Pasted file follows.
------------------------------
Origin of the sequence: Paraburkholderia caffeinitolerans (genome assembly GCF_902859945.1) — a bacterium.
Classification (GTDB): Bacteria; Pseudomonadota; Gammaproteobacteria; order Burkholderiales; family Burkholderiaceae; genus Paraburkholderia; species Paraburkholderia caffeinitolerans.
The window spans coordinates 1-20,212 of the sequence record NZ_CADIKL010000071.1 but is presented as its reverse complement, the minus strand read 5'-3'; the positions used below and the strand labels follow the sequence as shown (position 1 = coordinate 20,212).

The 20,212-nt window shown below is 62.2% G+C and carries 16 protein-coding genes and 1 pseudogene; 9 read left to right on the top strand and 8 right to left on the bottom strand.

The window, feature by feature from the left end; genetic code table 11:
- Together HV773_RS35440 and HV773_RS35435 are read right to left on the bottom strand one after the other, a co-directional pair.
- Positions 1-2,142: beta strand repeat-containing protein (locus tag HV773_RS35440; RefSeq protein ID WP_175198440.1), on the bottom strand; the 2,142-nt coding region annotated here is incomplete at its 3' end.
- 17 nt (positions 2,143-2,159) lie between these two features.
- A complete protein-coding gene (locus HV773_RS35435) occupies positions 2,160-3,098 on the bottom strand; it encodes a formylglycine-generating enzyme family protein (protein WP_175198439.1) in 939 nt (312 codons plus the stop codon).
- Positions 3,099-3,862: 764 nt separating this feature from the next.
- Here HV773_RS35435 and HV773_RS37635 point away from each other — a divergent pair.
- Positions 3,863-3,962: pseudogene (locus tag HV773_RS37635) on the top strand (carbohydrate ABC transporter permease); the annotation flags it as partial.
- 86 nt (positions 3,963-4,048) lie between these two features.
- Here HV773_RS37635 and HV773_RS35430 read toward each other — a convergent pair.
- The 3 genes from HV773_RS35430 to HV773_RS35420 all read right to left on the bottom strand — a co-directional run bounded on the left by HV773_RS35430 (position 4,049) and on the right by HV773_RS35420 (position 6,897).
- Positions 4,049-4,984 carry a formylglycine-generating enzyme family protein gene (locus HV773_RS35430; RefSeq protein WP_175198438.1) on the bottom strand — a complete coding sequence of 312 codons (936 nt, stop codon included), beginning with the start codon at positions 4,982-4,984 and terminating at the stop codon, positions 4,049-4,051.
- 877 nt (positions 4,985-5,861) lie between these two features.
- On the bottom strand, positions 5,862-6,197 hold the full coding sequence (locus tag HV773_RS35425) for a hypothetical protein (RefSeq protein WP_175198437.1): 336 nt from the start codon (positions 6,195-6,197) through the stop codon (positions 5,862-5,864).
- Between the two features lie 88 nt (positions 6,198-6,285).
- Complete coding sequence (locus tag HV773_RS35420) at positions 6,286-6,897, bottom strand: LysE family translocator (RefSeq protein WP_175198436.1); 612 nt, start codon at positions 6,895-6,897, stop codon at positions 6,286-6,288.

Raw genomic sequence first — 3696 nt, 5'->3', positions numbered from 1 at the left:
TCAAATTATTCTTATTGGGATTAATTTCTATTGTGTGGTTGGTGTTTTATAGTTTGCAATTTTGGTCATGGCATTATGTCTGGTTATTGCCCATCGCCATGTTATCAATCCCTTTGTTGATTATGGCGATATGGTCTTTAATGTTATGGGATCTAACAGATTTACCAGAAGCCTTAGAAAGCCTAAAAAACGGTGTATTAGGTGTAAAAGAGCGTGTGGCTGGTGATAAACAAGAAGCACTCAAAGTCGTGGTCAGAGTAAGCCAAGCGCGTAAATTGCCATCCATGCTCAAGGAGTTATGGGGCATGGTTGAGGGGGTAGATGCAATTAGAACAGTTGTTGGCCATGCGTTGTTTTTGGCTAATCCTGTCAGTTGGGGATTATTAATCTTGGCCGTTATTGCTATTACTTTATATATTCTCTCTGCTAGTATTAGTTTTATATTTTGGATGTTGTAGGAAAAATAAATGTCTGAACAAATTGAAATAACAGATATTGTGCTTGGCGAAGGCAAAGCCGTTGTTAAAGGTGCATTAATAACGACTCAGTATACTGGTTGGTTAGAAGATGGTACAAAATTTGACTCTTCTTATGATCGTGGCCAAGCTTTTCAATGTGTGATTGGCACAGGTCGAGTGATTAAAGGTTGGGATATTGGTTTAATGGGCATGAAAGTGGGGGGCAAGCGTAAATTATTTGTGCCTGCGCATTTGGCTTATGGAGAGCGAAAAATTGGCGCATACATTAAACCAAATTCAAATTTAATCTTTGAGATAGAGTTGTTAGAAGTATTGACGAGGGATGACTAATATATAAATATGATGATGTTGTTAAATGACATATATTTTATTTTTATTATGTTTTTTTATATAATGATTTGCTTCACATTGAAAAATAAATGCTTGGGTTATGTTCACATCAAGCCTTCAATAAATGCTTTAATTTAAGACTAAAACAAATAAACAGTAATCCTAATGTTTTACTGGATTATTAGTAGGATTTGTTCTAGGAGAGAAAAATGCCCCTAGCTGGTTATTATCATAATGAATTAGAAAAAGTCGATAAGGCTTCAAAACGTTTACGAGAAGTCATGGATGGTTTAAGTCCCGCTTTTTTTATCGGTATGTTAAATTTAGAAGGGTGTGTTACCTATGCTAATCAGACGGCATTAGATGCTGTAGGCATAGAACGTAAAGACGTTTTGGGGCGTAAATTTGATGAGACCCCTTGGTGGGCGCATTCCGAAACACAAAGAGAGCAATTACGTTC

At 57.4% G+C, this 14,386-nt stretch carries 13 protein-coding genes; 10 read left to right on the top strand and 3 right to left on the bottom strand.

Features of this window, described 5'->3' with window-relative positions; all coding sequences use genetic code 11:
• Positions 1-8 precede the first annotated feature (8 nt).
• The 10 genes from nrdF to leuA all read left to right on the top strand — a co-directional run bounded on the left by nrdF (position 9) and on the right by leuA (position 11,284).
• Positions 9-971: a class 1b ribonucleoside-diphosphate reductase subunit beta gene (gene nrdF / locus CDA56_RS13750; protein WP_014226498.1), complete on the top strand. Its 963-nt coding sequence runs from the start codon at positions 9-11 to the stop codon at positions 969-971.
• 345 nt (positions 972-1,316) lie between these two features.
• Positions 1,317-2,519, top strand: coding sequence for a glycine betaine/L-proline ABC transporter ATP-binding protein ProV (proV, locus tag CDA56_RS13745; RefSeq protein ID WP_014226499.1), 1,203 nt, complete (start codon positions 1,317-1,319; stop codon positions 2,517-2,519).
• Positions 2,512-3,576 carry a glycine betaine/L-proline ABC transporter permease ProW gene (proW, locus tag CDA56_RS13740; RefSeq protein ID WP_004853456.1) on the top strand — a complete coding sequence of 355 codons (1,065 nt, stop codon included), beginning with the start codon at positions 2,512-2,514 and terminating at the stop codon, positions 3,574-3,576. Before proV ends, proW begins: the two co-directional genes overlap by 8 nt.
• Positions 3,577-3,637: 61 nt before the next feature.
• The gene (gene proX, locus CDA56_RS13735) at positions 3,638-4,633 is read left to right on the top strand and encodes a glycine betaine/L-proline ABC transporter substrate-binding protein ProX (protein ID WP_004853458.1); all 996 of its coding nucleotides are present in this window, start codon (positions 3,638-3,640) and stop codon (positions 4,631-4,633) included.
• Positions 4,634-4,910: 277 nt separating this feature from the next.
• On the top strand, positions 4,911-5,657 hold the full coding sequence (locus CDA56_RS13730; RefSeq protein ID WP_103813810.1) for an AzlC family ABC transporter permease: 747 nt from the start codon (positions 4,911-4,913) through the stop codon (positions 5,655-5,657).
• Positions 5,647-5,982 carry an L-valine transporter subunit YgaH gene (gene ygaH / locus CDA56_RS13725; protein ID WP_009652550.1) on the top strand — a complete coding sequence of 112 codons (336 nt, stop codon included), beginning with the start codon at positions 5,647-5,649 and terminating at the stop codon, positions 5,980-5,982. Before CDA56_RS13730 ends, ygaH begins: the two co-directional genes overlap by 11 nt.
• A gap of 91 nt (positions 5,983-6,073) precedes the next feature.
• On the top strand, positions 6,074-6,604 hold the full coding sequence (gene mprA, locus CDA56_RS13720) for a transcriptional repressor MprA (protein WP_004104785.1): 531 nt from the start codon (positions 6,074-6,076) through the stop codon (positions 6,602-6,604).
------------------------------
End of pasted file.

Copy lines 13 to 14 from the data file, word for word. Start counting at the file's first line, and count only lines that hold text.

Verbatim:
- 86 nt (positions 3,963-4,048) lie between these two features.
- Here HV773_RS37635 and HV773_RS35430 read toward each other — a convergent pair.